Mark Francois is a former defence minister, and is MP for Rayleigh and Wickford.

Our Armed Forces are the Best of British, but they are under pressure.  In the year to April 2017, 12,950 people joined the Regular Armed Forces, but 14,970 left. This is leading to a gradual process of “hollowing out”, with the recruiting organisations in all three services struggling to attract sufficient recruits to make up for those who are leaving. The problem is worst in the Regular Army, which needs to recruit 10,000 people a year to maintain its strength, but which last year managed less than 7,000 new entrants.

Against this background, as a former Armed Forces Minister at the MoD, the Prime Minister asked me to conduct a review of recruiting into the British Armed Forces. My report, entitled Filling the Ranks was submitted in July, and is published this week. In it, I have sought to be a candid friend to the MoD, including criticism of where the Department needs to do better.

Unfortunately, the current recruiting environment represents something of a “perfect storm”, with record employment in the economy; an ageing population; the loss of operations in Afghanistan as a “recruiting sergeant”; a shrinking military footprint across the country and more young people now staying on in education until eighteen. Taken together, these factors make it particularly difficult to recruit, so how can we do better?

To begin with, the MoD needs to attract more women to serve. Currently, around one in ten service personnel are women yet they make up half the population. The MoD has a target of 15 per cent of its recruits being female by 2020 and is on track to meet it.  The new “Flexible Engagement Strategy” (which allows personnel to vary their commitment during their careers) will help female candidates juggle service and family pressures. In addition, from next year, women will be eligible to serve in the frontline, and even in the Special Forces – providing they can pass the same tests as the men.  The bravery of female medics in Afghanistan has already shown what women can achieve.

The Armed Forces also need to find more recruits from the Black, Asian and Minority Ethnic (BAME) community, who currently only make up only some seven per cent of the Regular Armed Forces (against a target of ten per cent of recruits by 2020). In this the MoD has sometimes been its own worst enemy, with BAME recruitment campaigns begun, only to be cancelled due to budget cuts. There is still no officer of two star rank (major general) or above from a BAME background in the British Armed forces and more work needs to be done to nurture talented BAME personnel if others are to follow them into the ranks in future.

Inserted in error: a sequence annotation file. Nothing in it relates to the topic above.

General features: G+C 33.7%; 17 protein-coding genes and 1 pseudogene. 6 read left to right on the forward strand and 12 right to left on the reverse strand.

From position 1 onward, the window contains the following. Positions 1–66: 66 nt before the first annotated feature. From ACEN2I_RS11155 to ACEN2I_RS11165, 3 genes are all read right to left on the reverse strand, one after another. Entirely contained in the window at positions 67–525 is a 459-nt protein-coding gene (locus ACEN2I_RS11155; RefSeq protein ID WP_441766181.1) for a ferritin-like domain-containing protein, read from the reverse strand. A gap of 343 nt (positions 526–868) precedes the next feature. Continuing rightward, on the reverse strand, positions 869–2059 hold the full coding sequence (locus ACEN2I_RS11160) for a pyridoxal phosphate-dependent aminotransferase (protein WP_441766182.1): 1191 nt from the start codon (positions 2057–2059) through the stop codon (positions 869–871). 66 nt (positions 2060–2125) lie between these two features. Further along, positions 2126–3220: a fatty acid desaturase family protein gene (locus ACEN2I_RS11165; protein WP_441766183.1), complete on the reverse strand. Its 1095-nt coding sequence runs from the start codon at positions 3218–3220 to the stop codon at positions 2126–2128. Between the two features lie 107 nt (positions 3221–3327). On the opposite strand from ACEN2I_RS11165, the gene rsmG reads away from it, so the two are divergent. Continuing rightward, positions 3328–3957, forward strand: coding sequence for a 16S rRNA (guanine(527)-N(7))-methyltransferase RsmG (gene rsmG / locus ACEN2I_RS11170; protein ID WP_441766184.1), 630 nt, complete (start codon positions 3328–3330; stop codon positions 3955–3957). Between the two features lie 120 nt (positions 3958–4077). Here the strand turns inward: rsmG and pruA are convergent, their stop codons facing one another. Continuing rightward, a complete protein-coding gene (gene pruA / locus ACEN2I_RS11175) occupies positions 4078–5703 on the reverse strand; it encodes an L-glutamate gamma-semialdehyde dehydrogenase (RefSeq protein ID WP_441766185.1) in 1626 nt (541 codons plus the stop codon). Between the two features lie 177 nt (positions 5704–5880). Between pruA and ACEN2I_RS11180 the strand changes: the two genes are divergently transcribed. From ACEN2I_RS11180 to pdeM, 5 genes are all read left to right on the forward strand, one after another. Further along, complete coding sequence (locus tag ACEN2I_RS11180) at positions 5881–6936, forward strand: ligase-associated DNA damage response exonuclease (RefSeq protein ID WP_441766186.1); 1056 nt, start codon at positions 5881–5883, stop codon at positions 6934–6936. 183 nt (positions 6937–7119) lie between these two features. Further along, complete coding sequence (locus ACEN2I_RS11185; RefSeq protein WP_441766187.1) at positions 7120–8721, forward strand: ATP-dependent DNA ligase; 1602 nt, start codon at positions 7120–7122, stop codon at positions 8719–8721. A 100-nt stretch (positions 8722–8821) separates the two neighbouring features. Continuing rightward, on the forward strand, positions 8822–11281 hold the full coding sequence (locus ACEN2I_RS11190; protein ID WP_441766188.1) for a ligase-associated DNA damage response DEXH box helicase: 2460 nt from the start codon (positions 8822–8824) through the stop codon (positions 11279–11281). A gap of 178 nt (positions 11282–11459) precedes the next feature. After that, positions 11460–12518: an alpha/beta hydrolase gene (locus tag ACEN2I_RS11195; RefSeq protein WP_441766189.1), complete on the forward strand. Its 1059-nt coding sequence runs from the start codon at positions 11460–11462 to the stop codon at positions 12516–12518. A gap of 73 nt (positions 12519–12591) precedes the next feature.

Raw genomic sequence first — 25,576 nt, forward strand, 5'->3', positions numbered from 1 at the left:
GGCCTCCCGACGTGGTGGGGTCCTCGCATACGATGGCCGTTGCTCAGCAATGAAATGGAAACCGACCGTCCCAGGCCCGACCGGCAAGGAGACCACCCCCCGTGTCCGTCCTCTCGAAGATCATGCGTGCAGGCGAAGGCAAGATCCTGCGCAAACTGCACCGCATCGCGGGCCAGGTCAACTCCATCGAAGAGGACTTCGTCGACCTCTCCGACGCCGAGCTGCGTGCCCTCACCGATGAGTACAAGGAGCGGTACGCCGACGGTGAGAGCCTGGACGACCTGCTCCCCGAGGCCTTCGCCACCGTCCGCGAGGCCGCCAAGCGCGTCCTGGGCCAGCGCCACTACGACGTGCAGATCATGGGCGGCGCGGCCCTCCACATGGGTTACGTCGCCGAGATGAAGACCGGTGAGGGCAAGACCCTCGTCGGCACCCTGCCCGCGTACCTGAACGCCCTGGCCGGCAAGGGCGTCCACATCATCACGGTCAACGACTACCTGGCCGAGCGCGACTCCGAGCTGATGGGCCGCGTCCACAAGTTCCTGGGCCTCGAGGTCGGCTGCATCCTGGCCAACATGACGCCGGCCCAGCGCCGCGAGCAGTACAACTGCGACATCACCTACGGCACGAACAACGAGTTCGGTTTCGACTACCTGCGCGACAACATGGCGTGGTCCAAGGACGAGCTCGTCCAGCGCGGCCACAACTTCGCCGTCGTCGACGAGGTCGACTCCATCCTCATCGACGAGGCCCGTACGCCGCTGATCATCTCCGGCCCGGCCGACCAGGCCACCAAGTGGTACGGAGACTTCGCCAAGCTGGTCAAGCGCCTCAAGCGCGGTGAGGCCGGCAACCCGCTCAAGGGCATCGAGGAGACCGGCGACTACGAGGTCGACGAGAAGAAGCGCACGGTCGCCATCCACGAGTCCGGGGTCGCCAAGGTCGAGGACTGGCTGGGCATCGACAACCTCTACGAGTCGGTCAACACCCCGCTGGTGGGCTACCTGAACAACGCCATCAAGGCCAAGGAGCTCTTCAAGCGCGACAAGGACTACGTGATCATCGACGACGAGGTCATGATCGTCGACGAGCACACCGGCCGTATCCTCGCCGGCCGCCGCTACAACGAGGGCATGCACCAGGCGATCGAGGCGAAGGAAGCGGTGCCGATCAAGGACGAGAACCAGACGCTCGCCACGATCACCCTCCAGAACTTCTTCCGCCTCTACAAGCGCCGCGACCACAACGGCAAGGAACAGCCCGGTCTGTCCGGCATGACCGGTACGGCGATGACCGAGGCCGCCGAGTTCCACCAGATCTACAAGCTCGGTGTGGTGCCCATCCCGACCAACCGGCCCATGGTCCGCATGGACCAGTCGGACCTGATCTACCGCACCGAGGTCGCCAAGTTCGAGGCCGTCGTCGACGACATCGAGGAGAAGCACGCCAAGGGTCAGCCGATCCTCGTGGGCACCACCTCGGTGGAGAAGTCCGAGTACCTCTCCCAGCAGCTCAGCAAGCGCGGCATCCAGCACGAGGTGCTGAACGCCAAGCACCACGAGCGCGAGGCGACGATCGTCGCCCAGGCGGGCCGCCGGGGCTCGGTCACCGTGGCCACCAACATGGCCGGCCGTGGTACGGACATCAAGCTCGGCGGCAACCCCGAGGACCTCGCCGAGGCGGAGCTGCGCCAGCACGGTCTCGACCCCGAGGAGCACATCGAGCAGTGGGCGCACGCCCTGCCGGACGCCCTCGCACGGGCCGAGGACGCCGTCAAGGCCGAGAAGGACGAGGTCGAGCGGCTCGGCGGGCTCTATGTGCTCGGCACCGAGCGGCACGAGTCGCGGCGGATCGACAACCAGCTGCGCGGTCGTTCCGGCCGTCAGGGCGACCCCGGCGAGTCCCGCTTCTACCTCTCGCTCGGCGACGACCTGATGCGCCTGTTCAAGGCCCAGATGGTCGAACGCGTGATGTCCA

The arrangements for medical testing of recruits also need to be closely looked at, to ensure that willing recruits are not being failed for relatively minor ailments such as asthma or eczema. In the twelve months to February 2017, 14,269 candidates to join the Army (Regular and Reserve) were failed for medical reasons – over 90 per cent of total failures. This is in stark contrast to the 3,000 recruits the Army is short. The medical testing system now needs to reviewed, ideally by an occupational health expert from outside the MoD, to ensure that the system is working as efficiently as it might. The MoD also needs to consider greater use of “lateral recruitment” (bringing in specialists from outside directly into the Armed Forces to fill particular shortages).

After a shaky start, recruitment into the Reserves, under the Future Reserves 2020 programme, is showing solid progress and targets are now being met. Providing the budget for this programme is not raided for “in-year savings”, further success seems likely. Unfortunately, the outsourcing of the Army’s recruiting effort to Capita has not been so successful. The Army has been renegotiating the contract to improve performance, but the service rapidly needs to develop a Plan B in case the revision does not work. This should include re-letting the contract or even taking recruitment back in-house (as remains largely the case with the Royal Navy and the RAF).

Finally, we need to ensure that young people are educated about the Armed Forces and their role in society. Studies have shown that unless they have served in the cadets or come from an existing military family, young people increasingly lack any real awareness about the Armed Forces or their role.  One way to correct this would be to include the Armed Forces as part of the National Curriculum, in much the same way that we teach pupils about Parliament and the workings of our democracy.  If defence of the realm is the first duty of Government then educating young people about those who provide it should be important to us all.